What If HR Owned Sustainability?

by Nate Young

Brightworks’ Education Coordinator

If you believe conventional wisdom, Human Resources (HR) doesn’t warrant a seat at the table for discussions about sustainability. Unfortunately, this is one instance where conventional wisdom is misguided.  The HR department not only deserves a seat, it might be the appropriate group to take charge of sustainability programs.

Depending on the firm, sustainability is managed by any one or more different departments. For instance, consumer-facing companies often recognize sustainability as a significant brand builder and so direct sustainability initiatives through the marketing department. Manufacturing companies that have little public interaction often only understand sustainability as regulation. They put legal departments in charge of compliance and provide little or no forward-looking environmental or social engagement.

So Why HR?

There are multiple reasons to assign HR a central role in your firm’s sustainability initiatives. Here are three:

  1. One important benefit of a robust sustainability platform is the attraction it holds for young, motivated, sustainability-minded professionals. (I’ve talked about attracting great employees before on this blog.) If HR isn’t on board with nurturing that attraction, let alone following through on employees’ professional development, they could find themselves at a distinct disadvantage versus their peer firms when the great young talent goes elsewhere.
  2. When companies go through major structural changes, HR is deeply involved in easing employees through the transition. Given the magnitude of behavioral change that many companies must undergo to effectively integrate the triple bottom line into normal business operations, HR must be involved. In an examination of HR’s role in sustainability initiatives, researchers Hitchcock and Willard found that “because of the lack of HR involvement in most sustainability efforts…many organizations are making many unnecessary implementation mistakes.” Giving HR a seat at the table as new sustainability initiatives are discussed and subsequently rolled out can help ensure employees up and down the organization understand and support the new goals.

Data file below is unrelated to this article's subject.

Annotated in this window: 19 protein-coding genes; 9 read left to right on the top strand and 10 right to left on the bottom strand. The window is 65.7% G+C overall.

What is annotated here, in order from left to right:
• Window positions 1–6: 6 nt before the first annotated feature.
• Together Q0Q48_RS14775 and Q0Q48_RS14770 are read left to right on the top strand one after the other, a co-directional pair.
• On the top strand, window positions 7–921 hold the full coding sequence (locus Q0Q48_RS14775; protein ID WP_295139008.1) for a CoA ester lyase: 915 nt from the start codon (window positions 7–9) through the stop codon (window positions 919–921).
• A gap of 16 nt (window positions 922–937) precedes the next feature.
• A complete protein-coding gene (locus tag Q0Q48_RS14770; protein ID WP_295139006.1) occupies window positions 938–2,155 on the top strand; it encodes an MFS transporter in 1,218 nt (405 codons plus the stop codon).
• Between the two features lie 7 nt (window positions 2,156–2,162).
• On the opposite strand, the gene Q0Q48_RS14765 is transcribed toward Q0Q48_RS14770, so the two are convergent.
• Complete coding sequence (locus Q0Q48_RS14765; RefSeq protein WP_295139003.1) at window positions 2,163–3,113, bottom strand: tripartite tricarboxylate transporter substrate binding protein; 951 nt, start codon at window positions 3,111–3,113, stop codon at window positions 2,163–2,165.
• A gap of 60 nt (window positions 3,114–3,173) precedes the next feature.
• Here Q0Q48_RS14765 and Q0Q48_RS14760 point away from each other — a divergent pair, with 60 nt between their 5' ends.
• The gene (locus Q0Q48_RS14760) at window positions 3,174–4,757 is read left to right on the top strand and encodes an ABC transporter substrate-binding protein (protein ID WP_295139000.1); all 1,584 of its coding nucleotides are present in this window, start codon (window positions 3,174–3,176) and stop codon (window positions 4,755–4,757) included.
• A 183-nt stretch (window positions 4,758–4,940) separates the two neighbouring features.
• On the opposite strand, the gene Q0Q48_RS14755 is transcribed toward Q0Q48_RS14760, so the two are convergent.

3. HR plays an important role in measurement and verification of corporate initiatives. In many cases, HR departments track employees’ performance according to job descriptions or other predetermined metrics. Having sustainability embedded into performance expectations – and then measured – is critical to ensuring the initiatives are successful. Having HR on board with this crucial aspect from the beginning ensures expectations are clearly articulated and effectively measured.

Back to What If…

While it’s clear the HR department can’t control every sustainability initiative, they should at least be at the table for the discussion. Elaine Lees, Partner and Advisor at Generator Group, an HR consulting firm, summed it up nicely:

Sustainability will be successful in a firm only once it is integrated throughout the life-cycle of every employee; before they are hired, sustainability makes the firm attractive, sustainability is present in the employee orientation process, written into their job description, and followed through in their development plans. These are all aspects of business controlled by HR and they should rightly have a say in their rollout!

Is this HR's role in your sustainability initiatives?

To what extent do you involve HR personnel in the process of “greening” your firm? While I won’t go so far as to guarantee success, I am confident that growing HR’s role gives new sustainability initiatives a better chance at success. And success, after all, is what we are after.

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